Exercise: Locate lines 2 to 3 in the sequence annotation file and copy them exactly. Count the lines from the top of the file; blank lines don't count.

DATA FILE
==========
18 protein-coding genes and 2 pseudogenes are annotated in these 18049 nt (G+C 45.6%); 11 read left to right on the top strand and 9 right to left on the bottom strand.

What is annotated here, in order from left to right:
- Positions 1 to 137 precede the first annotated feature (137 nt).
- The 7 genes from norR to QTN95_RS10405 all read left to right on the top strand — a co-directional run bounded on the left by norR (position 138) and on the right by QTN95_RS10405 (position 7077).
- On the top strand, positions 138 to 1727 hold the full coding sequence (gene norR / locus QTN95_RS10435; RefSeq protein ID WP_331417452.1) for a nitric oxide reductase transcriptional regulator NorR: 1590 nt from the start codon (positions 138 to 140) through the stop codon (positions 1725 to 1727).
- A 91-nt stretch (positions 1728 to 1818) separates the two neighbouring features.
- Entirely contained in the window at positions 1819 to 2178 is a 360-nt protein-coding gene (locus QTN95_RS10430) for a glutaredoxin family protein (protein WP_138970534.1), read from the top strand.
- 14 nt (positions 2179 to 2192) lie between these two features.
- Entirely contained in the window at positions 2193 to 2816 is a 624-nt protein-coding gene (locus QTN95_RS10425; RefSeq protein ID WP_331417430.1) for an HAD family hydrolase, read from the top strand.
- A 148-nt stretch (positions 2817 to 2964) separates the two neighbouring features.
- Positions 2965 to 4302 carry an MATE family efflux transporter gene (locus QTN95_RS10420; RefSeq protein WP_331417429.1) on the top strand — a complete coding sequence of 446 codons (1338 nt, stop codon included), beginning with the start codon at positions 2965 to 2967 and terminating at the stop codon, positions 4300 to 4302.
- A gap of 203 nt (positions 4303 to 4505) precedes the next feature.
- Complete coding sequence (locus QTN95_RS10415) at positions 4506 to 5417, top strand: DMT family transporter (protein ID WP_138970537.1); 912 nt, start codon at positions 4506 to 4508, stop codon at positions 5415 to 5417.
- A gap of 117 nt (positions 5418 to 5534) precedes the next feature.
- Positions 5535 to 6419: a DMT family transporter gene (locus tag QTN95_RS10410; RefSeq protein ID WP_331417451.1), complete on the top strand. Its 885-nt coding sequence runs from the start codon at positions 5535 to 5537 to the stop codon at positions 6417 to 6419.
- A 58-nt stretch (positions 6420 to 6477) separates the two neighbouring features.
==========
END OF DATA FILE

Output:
What is annotated here, in order from left to right:
- Positions 1 to 137 precede the first annotated feature (137 nt).